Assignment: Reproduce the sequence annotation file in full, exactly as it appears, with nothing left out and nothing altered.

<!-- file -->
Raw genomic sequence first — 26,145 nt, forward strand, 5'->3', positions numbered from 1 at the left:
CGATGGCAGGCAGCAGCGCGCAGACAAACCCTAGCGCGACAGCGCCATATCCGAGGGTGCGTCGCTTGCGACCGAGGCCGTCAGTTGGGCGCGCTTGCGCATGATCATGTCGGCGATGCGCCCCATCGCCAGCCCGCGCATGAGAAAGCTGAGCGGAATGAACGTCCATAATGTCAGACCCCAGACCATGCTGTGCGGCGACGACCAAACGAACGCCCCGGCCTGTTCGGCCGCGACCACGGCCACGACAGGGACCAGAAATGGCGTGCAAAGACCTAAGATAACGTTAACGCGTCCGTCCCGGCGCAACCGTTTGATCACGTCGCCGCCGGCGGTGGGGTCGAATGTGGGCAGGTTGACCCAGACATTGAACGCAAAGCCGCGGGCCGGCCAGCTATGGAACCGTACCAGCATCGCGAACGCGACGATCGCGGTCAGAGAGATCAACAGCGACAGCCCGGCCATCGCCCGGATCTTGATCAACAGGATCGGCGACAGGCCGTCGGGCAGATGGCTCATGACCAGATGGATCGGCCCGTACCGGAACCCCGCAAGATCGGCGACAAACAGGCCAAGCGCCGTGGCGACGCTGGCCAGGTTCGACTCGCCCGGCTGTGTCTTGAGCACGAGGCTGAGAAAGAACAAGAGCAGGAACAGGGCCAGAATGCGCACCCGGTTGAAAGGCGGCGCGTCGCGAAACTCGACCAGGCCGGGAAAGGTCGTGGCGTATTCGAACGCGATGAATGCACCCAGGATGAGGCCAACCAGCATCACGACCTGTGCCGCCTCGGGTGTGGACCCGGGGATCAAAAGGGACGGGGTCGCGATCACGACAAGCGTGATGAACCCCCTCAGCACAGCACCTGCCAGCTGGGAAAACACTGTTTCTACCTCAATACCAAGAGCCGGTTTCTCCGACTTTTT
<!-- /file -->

Raw genomic sequence first — 26,145 nt, forward strand, 5'->3', positions numbered from 1 at the left:
CGATGGCAGGCAGCAGCGCGCAGACAAACCCTAGCGCGACAGCGCCATATCCGAGGGTGCGTCGCTTGCGACCGAGGCCGTCAGTTGGGCGCGCTTGCGCATGATCATGTCGGCGATGCGCCCCATCGCCAGCCCGCGCATGAGAAAGCTGAGCGGAATGAACGTCCATAATGTCAGACCCCAGACCATGCTGTGCGGCGACGACCAAACGAACGCCCCGGCCTGTTCGGCCGCGACCACGGCCACGACAGGGACCAGAAATGGCGTGCAAAGACCTAAGATAACGTTAACGCGTCCGTCCCGGCGCAACCGTTTGATCACGTCGCCGCCGGCGGTGGGGTCGAATGTGGGCAGGTTGACCCAGACATTGAACGCAAAGCCGCGGGCCGGCCAGCTATGGAACCGTACCAGCATCGCGAACGCGACGATCGCGGTCAGAGAGATCAACAGCGACAGCCCGGCCATCGCCCGGATCTTGATCAACAGGATCGGCGACAGGCCGTCGGGCAGATGGCTCATGACCAGATGGATCGGCCCGTACCGGAACCCCGCAAGATCGGCGACAAACAGGCCAAGCGCCGTGGCGACGCTGGCCAGGTTCGACTCGCCCGGCTGTGTCTTGAGCACGAGGCTGAGAAAGAACAAGAGCAGGAACAGGGCCAGAATGCGCACCCGGTTGAAAGGCGGCGCGTCGCGAAACTCGACCAGGCCGGGAAAGGTCGTGGCGTATTCGAACGCGATGAATGCACCCAGGATGAGGCCAACCAGCATCACGACCTGTGCCGCCTCGGGTGTGGACCCGGGGATCAAAAGGGACGGGGTCGCGATCACGACAAGCGTGATGAACCCCCTCAGCACAGCACCTGCCAGCTGGGAAAACACTGTTTCTACCTCAATACCAAGAGCCGGTTTCTCCGACTTTTT